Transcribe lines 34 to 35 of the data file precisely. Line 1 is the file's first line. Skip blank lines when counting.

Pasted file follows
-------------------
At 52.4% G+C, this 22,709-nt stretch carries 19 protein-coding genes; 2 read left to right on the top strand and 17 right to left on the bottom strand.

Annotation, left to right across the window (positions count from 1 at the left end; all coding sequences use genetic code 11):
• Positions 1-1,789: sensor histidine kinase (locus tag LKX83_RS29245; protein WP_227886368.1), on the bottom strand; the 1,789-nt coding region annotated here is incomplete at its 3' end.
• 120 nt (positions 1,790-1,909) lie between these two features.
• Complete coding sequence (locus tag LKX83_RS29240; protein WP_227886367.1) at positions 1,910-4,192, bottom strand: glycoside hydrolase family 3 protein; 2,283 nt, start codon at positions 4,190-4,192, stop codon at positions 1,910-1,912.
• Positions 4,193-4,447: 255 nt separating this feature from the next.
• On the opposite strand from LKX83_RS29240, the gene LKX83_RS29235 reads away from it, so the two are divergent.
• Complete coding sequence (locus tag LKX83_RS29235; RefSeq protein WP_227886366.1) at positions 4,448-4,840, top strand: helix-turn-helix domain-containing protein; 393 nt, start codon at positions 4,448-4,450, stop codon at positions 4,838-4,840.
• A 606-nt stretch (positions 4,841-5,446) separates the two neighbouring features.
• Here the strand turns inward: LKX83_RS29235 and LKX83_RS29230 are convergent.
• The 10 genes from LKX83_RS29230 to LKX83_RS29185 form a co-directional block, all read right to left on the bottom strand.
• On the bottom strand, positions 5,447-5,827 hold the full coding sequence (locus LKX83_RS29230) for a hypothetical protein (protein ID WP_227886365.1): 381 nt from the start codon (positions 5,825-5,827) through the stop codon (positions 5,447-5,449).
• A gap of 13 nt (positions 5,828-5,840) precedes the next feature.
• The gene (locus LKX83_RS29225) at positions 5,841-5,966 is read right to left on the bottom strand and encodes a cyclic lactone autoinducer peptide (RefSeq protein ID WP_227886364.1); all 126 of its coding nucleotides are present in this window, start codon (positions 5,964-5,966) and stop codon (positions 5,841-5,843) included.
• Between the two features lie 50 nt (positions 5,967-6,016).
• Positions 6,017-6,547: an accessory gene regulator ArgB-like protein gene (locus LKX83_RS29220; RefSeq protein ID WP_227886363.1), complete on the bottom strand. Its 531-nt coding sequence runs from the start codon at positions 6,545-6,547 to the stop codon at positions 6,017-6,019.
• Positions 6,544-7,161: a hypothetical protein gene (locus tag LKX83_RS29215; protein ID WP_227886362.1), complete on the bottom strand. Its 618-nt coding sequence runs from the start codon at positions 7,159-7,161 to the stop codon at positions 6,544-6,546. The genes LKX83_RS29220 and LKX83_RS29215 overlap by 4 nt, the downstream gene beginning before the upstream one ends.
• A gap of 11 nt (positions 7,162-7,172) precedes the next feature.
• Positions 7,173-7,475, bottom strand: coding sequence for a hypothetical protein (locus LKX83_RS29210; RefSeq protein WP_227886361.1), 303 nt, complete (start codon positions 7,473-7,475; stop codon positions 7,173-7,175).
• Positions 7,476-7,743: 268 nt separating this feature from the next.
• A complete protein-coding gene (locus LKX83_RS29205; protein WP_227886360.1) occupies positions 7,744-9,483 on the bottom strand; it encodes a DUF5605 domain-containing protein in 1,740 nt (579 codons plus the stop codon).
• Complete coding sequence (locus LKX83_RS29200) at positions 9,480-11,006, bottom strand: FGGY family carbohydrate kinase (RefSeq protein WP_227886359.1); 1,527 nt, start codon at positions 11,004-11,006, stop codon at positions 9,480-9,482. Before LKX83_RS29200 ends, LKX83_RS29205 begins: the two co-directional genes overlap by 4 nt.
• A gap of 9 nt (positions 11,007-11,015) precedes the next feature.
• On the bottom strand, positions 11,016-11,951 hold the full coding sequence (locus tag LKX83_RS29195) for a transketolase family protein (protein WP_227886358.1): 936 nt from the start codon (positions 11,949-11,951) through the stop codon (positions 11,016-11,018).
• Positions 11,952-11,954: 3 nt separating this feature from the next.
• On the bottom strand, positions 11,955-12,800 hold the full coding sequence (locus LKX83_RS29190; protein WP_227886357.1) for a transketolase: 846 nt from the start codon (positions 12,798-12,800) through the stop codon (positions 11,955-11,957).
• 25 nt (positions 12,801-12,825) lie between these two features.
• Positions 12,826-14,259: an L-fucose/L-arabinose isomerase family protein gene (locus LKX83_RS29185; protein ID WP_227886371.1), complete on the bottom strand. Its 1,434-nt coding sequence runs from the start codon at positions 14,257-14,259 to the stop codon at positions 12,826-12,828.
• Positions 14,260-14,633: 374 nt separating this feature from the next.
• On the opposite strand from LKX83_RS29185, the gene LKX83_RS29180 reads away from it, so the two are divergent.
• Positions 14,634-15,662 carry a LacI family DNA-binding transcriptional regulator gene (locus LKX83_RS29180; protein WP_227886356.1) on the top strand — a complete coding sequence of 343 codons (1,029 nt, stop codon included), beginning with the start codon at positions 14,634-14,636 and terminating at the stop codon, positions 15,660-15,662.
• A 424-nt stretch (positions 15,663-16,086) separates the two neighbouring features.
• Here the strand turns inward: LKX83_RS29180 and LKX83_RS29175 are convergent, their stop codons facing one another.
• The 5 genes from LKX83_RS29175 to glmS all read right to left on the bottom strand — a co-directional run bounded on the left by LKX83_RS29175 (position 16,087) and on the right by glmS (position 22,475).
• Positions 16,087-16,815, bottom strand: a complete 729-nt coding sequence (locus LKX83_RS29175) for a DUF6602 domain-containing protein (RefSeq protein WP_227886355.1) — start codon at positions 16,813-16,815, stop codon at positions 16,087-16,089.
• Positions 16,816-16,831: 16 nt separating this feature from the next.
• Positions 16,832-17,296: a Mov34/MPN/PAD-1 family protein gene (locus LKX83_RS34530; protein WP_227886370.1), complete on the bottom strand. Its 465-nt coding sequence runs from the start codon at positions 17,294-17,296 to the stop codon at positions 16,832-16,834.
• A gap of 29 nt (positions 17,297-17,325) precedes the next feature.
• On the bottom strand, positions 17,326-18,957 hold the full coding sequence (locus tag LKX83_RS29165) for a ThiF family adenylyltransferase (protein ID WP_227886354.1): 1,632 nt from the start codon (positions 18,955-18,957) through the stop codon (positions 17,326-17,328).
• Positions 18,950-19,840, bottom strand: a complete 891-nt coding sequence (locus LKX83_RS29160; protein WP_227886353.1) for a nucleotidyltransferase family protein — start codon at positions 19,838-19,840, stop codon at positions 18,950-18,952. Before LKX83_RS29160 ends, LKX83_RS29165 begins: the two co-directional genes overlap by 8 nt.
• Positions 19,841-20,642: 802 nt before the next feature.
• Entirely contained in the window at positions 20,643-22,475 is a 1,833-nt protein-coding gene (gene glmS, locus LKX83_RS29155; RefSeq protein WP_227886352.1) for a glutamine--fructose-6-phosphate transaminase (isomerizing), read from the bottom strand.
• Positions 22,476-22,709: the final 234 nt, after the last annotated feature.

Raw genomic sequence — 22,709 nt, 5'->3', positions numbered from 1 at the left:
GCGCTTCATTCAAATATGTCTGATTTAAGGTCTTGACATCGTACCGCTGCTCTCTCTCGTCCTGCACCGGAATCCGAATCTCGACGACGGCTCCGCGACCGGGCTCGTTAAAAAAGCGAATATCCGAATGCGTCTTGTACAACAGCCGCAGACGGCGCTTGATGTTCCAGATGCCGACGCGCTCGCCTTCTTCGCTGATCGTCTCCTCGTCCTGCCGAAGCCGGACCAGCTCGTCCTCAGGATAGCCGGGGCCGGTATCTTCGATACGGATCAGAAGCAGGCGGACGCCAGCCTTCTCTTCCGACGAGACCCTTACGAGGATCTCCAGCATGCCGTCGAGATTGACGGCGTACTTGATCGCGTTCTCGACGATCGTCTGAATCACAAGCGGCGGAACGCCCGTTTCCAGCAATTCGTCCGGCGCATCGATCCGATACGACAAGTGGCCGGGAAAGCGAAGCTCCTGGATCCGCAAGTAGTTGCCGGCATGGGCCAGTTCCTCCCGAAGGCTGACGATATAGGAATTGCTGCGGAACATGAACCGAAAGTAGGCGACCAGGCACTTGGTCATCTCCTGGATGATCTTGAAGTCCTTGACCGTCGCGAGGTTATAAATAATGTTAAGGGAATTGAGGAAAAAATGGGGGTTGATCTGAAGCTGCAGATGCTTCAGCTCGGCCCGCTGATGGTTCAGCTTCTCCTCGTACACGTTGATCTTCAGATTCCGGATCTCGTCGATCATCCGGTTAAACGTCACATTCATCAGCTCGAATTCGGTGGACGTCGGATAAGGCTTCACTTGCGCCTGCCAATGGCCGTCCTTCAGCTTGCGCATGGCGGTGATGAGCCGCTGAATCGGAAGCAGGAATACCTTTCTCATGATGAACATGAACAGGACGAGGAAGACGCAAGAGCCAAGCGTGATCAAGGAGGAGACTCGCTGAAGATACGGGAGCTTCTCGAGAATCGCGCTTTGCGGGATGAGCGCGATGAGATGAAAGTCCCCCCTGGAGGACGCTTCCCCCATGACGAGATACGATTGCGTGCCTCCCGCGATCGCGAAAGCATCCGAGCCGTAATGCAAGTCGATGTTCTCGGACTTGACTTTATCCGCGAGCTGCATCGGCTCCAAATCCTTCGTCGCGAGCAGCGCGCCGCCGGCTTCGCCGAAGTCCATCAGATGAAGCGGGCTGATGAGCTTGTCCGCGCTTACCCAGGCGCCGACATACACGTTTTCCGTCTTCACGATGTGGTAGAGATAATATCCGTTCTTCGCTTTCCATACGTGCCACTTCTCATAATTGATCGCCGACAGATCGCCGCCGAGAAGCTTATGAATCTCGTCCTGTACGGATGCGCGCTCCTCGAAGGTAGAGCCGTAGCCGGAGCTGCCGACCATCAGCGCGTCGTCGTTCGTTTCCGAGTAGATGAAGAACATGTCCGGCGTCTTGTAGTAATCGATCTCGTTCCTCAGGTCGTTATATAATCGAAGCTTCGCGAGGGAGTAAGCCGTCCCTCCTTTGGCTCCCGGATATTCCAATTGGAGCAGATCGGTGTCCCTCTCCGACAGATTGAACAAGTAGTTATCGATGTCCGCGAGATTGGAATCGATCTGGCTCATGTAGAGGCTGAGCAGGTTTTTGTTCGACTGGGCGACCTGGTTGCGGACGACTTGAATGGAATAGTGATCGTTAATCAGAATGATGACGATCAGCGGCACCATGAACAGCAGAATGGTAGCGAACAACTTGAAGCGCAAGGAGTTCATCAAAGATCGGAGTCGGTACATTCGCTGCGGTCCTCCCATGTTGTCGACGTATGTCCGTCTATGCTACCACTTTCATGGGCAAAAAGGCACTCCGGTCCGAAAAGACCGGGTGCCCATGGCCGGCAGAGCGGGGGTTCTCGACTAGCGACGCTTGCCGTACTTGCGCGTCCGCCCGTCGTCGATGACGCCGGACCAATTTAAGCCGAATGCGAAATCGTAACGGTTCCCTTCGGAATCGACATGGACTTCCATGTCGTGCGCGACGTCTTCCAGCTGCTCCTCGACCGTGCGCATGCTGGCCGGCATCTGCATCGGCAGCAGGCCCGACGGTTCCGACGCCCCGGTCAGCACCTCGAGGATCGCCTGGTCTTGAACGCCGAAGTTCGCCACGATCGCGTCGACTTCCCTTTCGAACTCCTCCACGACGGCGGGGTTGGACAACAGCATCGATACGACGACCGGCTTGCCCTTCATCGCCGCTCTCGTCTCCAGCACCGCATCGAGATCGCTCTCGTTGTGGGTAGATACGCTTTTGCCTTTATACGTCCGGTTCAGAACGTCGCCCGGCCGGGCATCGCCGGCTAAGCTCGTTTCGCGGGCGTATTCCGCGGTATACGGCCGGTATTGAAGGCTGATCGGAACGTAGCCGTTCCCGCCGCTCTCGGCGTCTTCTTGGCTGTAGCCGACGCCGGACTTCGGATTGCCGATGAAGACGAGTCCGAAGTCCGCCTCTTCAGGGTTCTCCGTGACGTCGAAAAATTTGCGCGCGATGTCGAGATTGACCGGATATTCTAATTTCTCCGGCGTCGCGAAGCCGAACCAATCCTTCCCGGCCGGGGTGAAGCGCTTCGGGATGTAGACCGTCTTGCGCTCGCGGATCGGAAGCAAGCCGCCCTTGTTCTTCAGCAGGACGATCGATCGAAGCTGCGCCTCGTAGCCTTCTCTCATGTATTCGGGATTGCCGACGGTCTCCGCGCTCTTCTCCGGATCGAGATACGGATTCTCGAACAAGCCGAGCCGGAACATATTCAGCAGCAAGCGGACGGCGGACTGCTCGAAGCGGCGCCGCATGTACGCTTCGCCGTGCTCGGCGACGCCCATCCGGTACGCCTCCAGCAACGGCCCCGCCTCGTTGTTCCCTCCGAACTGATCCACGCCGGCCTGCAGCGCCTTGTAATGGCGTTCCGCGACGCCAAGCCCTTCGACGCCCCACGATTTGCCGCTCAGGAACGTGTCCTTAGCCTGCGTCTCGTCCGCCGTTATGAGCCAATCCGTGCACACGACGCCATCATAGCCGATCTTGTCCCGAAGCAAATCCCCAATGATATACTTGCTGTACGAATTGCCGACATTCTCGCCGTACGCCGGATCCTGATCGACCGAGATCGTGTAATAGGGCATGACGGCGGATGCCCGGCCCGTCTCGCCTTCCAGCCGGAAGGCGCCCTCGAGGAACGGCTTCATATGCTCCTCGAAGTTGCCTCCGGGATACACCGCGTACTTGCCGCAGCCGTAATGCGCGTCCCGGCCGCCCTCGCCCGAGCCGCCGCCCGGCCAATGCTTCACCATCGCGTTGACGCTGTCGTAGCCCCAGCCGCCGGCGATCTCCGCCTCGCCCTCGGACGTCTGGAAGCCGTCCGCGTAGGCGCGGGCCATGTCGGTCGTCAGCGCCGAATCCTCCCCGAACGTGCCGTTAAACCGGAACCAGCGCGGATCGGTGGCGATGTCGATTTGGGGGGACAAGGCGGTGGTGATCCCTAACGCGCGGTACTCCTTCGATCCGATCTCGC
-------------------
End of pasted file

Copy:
• The 5 genes from LKX83_RS29175 to glmS all read right to left on the bottom strand — a co-directional run bounded on the left by LKX83_RS29175 (position 16,087) and on the right by glmS (position 22,475).
• Positions 16,087-16,815, bottom strand: a complete 729-nt coding sequence (locus LKX83_RS29175) for a DUF6602 domain-containing protein (RefSeq protein WP_227886355.1) — start codon at positions 16,813-16,815, stop codon at positions 16,087-16,089.